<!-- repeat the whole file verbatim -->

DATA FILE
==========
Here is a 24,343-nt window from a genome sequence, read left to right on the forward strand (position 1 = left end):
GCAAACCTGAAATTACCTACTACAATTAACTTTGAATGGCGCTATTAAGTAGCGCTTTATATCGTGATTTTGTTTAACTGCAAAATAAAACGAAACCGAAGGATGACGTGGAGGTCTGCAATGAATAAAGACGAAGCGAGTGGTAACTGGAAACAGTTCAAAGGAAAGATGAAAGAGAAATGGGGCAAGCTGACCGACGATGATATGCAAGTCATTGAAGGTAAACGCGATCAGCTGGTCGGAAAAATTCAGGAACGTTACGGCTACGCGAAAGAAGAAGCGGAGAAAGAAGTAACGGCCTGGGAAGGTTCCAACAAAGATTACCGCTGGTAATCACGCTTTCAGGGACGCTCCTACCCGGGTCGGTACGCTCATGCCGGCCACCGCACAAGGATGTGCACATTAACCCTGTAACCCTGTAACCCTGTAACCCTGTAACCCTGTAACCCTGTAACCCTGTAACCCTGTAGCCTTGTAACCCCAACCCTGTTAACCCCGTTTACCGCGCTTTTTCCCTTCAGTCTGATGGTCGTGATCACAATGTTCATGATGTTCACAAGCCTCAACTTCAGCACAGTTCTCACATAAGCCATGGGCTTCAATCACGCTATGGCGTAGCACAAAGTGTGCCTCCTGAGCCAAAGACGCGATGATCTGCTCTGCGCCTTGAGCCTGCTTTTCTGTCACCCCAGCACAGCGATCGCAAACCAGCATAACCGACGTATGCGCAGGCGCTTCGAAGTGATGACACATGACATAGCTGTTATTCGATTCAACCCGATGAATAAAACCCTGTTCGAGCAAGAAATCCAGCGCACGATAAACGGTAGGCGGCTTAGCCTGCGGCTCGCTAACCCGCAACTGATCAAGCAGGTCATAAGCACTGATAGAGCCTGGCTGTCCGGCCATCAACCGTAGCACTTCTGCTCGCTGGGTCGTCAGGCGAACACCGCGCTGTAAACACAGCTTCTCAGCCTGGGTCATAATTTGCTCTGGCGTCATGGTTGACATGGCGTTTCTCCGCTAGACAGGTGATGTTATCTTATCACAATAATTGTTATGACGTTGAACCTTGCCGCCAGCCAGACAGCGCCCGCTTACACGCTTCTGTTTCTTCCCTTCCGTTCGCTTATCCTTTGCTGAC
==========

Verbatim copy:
Here is a 24,343-nt window from a genome sequence, read left to right on the forward strand (position 1 = left end):
GCAAACCTGAAATTACCTACTACAATTAACTTTGAATGGCGCTATTAAGTAGCGCTTTATATCGTGATTTTGTTTAACTGCAAAATAAAACGAAACCGAAGGATGACGTGGAGGTCTGCAATGAATAAAGACGAAGCGAGTGGTAACTGGAAACAGTTCAAAGGAAAGATGAAAGAGAAATGGGGCAAGCTGACCGACGATGATATGCAAGTCATTGAAGGTAAACGCGATCAGCTGGTCGGAAAAATTCAGGAACGTTACGGCTACGCGAAAGAAGAAGCGGAGAAAGAAGTAACGGCCTGGGAAGGTTCCAACAAAGATTACCGCTGGTAATCACGCTTTCAGGGACGCTCCTACCCGGGTCGGTACGCTCATGCCGGCCACCGCACAAGGATGTGCACATTAACCCTGTAACCCTGTAACCCTGTAACCCTGTAACCCTGTAACCCTGTAACCCTGTAACCCTGTAGCCTTGTAACCCCAACCCTGTTAACCCCGTTTACCGCGCTTTTTCCCTTCAGTCTGATGGTCGTGATCACAATGTTCATGATGTTCACAAGCCTCAACTTCAGCACAGTTCTCACATAAGCCATGGGCTTCAATCACGCTATGGCGTAGCACAAAGTGTGCCTCCTGAGCCAAAGACGCGATGATCTGCTCTGCGCCTTGAGCCTGCTTTTCTGTCACCCCAGCACAGCGATCGCAAACCAGCATAACCGACGTATGCGCAGGCGCTTCGAAGTGATGACACATGACATAGCTGTTATTCGATTCAACCCGATGAATAAAACCCTGTTCGAGCAAGAAATCCAGCGCACGATAAACGGTAGGCGGCTTAGCCTGCGGCTCGCTAACCCGCAACTGATCAAGCAGGTCATAAGCACTGATAGAGCCTGGCTGTCCGGCCATCAACCGTAGCACTTCTGCTCGCTGGGTCGTCAGGCGAACACCGCGCTGTAAACACAGCTTCTCAGCCTGGGTCATAATTTGCTCTGGCGTCATGGTTGACATGGCGTTTCTCCGCTAGACAGGTGATGTTATCTTATCACAATAATTGTTATGACGTTGAACCTTGCCGCCAGCCAGACAGCGCCCGCTTACACGCTTCTGTTTCTTCCCTTCCGTTCGCTTATCCTTTGCTGAC